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I'm conducting a survey for an enterprise product used in IT security. There are two main goals:

  1. Find out whether users have any major obstacles when using the product.
  2. Find out what are the most common tasks, across the board.

I designed a survey and would like to check if you see any obvious (or not so obvious) problems with how the questions are framed.

The survey:

  • How many long have you been using [the product]?
  • How would you rate your overall familiarity with [the product]?
  • What is, in your opinion, the core purpose of [the product] in your environment/organisation?
  • What are the most common tasks you do when using [the product]?
  • Where does [the product] meet your expectations?
  • Where does it fall short?
  • What are your worst paint points when using [the product]?
  • Which of the below do you do most often? (select multiple if applicable)*

regarding the last question: there will be a short list of common tasks I've aggregated via interviews so far

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"How many long have you been using [the product]?" - what do you expect this question to reveal?

"How would you rate your overall familiarity with [the product]?" - what do you expect this question to reveal?

"What is, in your opinion, the core purpose of [the product] in your environment/organisation?" - what do you expect this question to reveal?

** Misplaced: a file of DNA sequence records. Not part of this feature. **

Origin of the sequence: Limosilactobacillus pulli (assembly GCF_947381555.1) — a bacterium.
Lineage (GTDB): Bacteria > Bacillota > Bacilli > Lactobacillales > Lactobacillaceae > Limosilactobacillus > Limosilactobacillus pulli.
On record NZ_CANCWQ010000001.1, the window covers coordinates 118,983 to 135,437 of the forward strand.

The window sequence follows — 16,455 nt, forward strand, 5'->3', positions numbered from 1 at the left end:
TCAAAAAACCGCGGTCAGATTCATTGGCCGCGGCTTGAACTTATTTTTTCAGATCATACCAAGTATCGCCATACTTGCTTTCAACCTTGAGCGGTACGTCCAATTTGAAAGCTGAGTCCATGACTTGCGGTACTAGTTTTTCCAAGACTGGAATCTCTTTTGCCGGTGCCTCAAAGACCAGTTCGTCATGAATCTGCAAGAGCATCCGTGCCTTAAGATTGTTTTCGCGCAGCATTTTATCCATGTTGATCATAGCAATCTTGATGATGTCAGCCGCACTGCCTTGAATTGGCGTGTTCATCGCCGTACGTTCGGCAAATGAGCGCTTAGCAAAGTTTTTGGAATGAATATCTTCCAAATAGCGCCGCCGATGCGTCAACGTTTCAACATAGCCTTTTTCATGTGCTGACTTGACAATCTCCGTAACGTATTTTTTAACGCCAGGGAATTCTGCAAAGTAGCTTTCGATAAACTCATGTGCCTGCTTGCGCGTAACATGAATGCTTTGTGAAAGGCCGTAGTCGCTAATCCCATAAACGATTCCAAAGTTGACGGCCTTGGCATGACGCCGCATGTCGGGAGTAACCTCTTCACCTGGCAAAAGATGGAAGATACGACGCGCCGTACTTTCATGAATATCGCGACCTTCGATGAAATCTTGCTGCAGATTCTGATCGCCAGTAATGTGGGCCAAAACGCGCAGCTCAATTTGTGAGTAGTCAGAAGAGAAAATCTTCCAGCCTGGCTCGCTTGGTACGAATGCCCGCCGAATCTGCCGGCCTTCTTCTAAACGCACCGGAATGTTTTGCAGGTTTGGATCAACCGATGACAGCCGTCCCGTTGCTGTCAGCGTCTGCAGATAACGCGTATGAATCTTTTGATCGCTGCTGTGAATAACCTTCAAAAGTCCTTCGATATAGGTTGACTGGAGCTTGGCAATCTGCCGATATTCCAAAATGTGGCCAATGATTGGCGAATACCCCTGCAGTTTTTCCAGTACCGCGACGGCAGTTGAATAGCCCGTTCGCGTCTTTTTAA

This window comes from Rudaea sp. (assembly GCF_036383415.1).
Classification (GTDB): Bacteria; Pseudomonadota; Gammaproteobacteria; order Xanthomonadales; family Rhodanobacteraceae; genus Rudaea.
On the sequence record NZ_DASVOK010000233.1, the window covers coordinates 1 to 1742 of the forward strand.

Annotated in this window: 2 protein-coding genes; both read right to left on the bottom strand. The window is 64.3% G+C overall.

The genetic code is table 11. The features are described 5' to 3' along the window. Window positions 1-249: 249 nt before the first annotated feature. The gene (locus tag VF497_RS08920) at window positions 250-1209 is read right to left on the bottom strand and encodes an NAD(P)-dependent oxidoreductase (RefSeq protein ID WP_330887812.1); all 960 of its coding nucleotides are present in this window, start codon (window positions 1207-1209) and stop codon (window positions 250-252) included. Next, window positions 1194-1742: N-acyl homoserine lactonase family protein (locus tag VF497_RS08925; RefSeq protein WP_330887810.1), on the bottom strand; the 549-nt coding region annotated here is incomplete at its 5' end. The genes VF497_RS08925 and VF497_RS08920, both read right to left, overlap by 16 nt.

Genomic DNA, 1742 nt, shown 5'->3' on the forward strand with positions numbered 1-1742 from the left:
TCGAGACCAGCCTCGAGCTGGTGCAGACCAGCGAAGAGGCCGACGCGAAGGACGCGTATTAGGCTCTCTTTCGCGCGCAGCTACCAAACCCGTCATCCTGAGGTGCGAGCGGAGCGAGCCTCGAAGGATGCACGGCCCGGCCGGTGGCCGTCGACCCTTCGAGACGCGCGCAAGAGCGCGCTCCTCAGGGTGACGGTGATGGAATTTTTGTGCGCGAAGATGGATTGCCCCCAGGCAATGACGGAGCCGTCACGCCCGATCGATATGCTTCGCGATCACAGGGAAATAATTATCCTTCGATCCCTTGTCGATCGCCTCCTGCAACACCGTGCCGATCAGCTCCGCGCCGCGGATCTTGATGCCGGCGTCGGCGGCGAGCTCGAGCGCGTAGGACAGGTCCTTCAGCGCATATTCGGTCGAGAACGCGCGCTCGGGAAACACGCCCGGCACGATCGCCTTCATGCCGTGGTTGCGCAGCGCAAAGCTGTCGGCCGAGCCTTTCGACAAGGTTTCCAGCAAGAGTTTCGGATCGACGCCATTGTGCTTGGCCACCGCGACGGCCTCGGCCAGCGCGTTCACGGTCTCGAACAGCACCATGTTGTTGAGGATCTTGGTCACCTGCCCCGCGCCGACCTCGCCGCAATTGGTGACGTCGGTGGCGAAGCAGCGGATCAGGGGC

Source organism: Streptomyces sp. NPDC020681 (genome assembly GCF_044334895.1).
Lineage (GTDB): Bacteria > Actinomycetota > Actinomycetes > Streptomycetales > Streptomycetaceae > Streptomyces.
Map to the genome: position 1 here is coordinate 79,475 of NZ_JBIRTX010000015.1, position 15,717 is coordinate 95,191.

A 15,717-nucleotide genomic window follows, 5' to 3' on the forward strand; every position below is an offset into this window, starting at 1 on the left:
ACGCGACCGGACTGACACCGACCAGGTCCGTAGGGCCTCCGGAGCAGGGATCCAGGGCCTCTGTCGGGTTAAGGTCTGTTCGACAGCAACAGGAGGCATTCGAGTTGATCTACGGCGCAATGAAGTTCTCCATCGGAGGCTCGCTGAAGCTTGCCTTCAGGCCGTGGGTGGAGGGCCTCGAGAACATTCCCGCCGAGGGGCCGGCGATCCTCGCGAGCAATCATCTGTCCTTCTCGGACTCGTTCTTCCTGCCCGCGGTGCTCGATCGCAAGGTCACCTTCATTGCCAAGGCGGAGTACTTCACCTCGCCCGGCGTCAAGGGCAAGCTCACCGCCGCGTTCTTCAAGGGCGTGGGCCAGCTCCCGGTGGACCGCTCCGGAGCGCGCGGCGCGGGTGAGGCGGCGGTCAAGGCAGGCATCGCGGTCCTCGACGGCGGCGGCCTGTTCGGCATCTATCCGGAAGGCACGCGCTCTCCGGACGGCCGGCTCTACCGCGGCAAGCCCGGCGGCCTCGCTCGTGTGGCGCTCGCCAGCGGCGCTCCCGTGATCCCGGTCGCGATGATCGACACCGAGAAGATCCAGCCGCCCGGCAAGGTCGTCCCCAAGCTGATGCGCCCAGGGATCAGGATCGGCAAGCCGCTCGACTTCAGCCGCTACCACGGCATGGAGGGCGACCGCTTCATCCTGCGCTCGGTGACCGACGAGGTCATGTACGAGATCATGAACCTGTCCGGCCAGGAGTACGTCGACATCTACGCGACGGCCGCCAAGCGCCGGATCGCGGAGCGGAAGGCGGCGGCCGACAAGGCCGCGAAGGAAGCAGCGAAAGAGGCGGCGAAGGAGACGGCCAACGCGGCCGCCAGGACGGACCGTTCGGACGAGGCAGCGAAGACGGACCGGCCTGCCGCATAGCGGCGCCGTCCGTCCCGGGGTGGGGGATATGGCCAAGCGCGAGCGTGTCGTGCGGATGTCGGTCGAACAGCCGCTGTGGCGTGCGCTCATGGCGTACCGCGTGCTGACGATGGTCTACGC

"What are the most common tasks you do when using [the product]?" - sounds ok, I'd put this as first question, so as to base all my subsequent questions on the most common tasks

"Where does [the product] meet your expectations?" - this questions doesn't make much sense to me. Good UI/UX is about removing obstacles above all. When UI/UX is good, it rarely brings some strong emotion in the user, it just feels ok and natural and simply doesn't notice anything special, and does not have much to say. Lack of any special comments about an interface is usually the testimony for excellent work.

"Where does it fall short?" - doesn't this coincide with "What are your worst paint points when using [the product]?"?

"Which of the below do you do most often? (select multiple if applicable)" - doesn't this coincide with "What are the most common tasks you do when using [the product]?"?


In short: I'd leave only the "What are your worst paint points when using [the product]?"? question, plus "What are the most common tasks you do when using [the product]?" Then I'd ask the respondent to carry out a few of the common tasks with this product in front of my eyes.

  • Regarding the first two questions: I can't have an expectation as the only measure of access to these users I'll ever get is an impersonal survey like this. I'm using these two questions to weed out who's who so to speak. Good comments on the other questions. – codeWolf Jan 26 '17 at 13:02
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Instead of asking "Which of the below do you do most often? (select multiple if applicable)*" and "What are the most common tasks you do when using [the product]?", I would ask "How often do you perform xx task?" and list out each task the product does.

I'd also ask about the user's role at work.

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I believe that the Support side of a product should also be considered when the issue is UX. If your costumer requested Support assistance, that could be a positive experience or a major obstacle when using the product.

With this, I would add a point like: Have you ever requested support from our Support Team? If yes, how would you rate it?

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